The Yankees are hot hot hot, winners of all five games since coming back from the All-Star Break. They’ve won in blowouts, nail biters, extra inning marathons, you name it. Nine games back in the division as recently as July 6th, the Yanks have cut that deficit down to just 3.5 thanks to timely hitting, a lights out bullpen, and a well-timed slump by the Rays.
On the mound today is the AL’s second winningest pitcher, Mike Mussina. Picking up a win before heading up to the land of pizza throwers (with an off-day in between) would be pretty rad. Standing in their way is young southpaw Glen Perkins, a command-and-control lefty that tends to give up oodles of hits without many strikeouts. Dick Lock Sexy, this is why you’re in pinstripes brother.
Remember, off days are only fun when you go in with a six-game win streak.
As rumors continue to mount about a Jarrod Washburn-to-the-Yanks deal, a few developments late last night have me thinking that this won’t be a quick or easy deal. In fact, these sticking points could portend the collapse of a deal with a team notable for its unwillingness to trade. Ken Rosenthal reports that Washburn’s limited no-trade clause may complicate things. Jarrod could veto a deal to the Yanks, according to Rosenthal’s sources, and while one way to placate the lefty would be more cash, the Yanks aren’t going to be too willing to kick more money into Washburn after they pick up his hefty contract.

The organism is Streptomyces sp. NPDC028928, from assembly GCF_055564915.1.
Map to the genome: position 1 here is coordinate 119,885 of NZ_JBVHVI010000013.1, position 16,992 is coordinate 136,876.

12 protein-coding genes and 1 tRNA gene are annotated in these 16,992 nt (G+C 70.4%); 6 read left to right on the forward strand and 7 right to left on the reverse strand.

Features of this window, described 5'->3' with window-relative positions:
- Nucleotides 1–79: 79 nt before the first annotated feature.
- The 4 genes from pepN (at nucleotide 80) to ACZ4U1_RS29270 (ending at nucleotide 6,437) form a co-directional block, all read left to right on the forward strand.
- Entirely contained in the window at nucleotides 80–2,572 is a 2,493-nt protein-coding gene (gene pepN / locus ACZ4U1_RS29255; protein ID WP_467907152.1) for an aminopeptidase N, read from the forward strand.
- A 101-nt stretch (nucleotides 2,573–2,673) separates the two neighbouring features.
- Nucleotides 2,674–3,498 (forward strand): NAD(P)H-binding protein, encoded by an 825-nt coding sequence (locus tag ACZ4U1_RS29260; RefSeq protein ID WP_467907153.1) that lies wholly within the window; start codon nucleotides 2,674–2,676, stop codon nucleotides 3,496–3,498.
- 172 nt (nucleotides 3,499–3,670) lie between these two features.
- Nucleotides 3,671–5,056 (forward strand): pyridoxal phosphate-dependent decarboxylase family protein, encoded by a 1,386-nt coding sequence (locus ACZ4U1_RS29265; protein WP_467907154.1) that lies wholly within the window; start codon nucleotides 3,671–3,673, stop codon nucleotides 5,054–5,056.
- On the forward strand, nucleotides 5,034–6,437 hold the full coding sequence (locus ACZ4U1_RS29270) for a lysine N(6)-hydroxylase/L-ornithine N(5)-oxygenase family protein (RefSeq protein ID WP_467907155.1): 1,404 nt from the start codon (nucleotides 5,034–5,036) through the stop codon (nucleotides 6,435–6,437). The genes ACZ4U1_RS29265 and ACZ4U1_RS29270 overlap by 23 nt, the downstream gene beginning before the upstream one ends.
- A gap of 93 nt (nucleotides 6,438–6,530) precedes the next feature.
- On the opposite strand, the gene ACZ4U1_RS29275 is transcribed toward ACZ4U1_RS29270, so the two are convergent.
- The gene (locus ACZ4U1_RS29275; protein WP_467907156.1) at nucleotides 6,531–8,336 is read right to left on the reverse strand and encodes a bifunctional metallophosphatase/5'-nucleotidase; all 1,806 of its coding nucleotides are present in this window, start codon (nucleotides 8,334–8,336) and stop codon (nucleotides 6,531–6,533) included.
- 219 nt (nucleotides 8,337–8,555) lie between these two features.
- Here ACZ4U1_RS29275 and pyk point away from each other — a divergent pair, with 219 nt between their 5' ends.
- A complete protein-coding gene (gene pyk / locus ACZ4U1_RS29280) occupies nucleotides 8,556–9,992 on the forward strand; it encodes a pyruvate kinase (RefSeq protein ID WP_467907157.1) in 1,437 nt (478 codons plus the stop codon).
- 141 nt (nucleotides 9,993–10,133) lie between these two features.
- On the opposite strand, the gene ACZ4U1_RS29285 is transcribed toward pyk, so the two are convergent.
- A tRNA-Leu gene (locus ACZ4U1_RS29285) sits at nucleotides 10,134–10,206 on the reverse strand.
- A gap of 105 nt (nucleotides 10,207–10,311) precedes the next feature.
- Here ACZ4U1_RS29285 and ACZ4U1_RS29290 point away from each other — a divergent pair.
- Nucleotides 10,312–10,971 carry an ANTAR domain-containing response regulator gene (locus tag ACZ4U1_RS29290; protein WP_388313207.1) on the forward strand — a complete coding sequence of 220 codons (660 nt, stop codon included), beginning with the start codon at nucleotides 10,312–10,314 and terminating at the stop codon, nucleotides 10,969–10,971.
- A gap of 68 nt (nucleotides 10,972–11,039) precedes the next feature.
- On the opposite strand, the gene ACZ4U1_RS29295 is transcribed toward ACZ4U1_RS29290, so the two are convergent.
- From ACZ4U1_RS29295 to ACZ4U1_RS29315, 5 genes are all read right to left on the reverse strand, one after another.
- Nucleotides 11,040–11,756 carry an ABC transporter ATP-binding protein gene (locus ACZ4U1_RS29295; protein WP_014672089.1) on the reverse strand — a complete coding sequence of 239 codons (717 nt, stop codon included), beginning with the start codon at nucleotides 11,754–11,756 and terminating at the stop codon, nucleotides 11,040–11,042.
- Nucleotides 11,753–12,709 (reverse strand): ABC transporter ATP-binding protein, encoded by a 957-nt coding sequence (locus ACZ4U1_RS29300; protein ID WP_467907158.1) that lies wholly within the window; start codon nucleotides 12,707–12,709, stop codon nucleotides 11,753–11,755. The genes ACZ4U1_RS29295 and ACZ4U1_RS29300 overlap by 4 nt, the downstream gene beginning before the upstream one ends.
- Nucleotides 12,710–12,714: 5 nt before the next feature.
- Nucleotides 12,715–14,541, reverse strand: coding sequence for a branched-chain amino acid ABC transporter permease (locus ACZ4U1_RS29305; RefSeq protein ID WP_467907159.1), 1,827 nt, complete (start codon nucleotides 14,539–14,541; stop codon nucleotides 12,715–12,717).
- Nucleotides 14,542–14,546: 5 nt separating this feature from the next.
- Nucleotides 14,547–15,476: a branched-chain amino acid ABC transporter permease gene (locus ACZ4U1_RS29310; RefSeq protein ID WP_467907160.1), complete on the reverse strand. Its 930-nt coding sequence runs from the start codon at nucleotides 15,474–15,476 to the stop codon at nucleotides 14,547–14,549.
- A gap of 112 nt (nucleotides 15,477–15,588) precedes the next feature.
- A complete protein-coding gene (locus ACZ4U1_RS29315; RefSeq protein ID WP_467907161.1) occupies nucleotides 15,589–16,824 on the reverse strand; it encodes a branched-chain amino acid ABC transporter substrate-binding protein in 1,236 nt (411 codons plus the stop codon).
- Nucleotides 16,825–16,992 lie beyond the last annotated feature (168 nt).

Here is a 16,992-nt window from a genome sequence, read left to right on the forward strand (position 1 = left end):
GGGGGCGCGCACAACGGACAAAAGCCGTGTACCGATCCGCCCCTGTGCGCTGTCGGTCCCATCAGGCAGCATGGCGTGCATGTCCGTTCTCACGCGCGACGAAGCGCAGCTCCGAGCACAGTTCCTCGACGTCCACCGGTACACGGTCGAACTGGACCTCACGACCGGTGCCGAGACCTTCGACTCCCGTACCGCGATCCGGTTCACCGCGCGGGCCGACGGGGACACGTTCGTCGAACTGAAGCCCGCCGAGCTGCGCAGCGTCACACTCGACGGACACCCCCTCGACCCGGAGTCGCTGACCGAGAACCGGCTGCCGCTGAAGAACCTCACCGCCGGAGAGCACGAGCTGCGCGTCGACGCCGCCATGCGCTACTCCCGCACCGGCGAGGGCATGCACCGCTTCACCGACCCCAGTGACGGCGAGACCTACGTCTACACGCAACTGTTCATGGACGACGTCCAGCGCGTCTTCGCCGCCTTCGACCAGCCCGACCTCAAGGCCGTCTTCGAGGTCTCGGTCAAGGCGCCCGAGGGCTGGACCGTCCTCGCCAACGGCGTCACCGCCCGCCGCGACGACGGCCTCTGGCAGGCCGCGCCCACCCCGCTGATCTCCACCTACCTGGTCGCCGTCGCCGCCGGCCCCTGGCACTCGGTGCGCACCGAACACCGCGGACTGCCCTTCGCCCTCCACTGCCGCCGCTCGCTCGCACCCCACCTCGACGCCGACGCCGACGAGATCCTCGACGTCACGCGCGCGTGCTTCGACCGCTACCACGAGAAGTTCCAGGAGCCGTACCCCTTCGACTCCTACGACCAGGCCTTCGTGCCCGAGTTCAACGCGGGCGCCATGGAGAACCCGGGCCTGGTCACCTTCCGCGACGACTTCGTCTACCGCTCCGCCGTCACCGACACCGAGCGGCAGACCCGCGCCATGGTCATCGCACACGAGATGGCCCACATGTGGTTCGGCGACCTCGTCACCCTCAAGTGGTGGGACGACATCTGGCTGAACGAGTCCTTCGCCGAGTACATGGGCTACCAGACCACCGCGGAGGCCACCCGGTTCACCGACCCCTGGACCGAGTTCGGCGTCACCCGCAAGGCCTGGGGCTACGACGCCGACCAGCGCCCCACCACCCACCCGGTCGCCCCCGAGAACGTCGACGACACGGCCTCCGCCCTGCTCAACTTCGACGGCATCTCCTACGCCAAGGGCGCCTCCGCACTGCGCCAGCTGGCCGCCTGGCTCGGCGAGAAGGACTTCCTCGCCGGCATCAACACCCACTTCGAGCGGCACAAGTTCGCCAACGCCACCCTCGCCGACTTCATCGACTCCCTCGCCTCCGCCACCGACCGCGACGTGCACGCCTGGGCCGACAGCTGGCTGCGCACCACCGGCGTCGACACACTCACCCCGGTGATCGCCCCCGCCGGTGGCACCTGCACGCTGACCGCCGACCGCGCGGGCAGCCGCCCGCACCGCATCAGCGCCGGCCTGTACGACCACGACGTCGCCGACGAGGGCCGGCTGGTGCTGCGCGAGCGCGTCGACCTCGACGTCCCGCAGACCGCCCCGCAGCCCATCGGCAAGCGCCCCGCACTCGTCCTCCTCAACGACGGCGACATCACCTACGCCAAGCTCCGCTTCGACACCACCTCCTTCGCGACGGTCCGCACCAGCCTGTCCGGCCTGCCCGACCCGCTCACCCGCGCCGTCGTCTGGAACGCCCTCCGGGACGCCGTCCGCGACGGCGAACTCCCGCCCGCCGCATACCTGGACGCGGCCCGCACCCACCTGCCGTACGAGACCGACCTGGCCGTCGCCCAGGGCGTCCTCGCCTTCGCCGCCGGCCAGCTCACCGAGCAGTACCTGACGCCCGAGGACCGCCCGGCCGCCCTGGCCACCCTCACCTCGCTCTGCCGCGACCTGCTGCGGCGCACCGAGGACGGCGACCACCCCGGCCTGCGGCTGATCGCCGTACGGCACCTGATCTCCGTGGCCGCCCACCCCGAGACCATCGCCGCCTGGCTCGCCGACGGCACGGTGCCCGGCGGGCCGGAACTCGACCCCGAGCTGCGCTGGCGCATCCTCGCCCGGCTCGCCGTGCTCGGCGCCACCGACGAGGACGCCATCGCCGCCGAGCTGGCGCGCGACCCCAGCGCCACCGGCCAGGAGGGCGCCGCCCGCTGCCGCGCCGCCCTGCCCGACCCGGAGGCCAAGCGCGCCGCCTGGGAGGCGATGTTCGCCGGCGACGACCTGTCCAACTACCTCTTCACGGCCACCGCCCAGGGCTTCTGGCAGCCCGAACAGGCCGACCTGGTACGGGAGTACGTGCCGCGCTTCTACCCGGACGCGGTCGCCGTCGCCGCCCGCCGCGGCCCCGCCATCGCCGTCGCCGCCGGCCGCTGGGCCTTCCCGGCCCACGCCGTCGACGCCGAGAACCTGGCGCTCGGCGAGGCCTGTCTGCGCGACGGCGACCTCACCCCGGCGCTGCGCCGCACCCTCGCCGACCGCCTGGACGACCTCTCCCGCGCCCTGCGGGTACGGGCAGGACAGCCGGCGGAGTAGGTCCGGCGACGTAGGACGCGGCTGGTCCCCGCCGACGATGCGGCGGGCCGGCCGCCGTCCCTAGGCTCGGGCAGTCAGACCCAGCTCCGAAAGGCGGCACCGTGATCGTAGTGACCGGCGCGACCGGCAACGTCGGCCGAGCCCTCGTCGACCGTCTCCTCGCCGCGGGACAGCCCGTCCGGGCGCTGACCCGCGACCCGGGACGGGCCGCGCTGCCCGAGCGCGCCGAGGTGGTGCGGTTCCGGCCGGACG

Meanwhile, Jon Heyman reports that the Mariners may want the Yankees to take Jose Vidro too. Vidro would be dead weight on the Yanks, and his contract complicates these talks as well. Of course, right now, this is all just rumor and conjecture from unnamed sources, but it goes a long way toward illustrated why we as a fanbase shouldn’t put too much stock into these various reports. The Yanks may be kicking the tires on Washburn, but it takes a lot more that interest to seal a deal when millions of dollars are at stake. · (65) ·